LONDON (PA Media / dpa) – Octopuses, crabs and lobsters have feelings too, a British study found that prompted the London government to add these animals to the list of those protected by future laws.
A study by the London School of Economics and Political Science (LSE) showed that there is strong scientific evidence that these animals have the ability to experience pain, suffering or harm.
The government has confirmed that this means they will be recognized as living creatures in an upcoming bill, which is meant to ensure that future laws have high animal welfare standards.
The government commissioned an independent study by the LSE because until now decapods, including crabs, lobsters and crayfish, as well as cephalopods, including octopuses, squid and cuttlefish, have not been recognized under the Animal Welfare (Sapience) Act. And this despite the fact that animals had a complex central nervous system, one of the key signs of intelligence.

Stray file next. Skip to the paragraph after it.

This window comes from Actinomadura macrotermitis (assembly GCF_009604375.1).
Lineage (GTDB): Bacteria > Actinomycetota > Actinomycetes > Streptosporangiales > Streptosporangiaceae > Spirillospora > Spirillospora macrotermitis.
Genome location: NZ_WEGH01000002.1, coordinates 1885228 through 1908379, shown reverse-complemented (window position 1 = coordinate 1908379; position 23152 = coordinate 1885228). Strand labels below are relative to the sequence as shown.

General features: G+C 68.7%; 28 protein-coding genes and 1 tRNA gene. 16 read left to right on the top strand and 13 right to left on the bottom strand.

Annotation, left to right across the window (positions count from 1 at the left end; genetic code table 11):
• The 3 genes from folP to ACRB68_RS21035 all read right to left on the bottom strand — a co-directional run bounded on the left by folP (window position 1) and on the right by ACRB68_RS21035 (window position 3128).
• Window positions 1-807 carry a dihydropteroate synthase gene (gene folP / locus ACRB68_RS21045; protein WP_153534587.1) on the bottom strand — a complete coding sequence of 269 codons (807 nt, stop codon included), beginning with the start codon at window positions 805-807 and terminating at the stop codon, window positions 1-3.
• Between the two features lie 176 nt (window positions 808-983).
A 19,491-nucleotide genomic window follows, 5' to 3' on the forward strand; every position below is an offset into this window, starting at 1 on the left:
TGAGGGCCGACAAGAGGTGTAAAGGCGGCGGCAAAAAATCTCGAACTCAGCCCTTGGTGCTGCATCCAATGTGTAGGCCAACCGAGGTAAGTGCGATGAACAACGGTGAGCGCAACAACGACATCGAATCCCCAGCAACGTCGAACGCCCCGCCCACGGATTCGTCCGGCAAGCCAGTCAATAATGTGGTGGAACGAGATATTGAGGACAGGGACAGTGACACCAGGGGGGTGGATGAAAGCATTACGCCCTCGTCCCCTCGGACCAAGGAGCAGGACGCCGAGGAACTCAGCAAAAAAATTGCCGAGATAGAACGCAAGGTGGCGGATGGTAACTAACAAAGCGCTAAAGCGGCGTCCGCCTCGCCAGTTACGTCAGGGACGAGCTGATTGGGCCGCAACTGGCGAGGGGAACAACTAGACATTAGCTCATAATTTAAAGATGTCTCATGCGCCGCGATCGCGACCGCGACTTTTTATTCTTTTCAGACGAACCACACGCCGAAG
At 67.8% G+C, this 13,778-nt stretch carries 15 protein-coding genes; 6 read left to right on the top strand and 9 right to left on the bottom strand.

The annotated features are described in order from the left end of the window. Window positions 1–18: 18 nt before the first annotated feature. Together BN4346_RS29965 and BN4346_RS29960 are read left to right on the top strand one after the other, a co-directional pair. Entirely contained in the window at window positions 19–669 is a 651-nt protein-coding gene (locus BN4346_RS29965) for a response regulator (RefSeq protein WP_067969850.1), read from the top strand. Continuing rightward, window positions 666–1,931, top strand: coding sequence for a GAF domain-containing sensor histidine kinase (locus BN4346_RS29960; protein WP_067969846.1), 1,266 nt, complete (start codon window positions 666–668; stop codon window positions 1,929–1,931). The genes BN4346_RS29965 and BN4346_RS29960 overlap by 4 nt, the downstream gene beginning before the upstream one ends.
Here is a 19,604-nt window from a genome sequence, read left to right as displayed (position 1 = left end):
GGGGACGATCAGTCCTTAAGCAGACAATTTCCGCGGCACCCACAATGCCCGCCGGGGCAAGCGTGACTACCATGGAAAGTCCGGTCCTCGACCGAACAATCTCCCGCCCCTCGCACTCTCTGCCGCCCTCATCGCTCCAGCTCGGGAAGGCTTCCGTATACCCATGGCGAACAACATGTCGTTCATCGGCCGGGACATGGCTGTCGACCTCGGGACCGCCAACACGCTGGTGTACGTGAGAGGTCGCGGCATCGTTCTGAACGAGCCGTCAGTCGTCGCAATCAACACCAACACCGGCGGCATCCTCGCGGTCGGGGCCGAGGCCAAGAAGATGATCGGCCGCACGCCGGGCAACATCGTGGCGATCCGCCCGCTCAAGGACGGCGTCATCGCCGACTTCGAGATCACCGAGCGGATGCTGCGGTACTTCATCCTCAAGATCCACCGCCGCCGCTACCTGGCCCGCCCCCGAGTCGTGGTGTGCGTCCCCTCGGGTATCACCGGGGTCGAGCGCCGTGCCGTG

Dr. Jonathan Birch, Assistant Professor at the Center for Philosophy of Life and Social Sciences at the London School of Economics and Principal Investigator for the Animal Sensitivity Fundamentals project, said: “I am delighted to see the government is following the top recommendation of my team’s report. After reviewing more than 300 scientific studies, we have concluded that cephalopods and decapods should be considered intelligent and therefore included in the scope of the animal welfare law. ”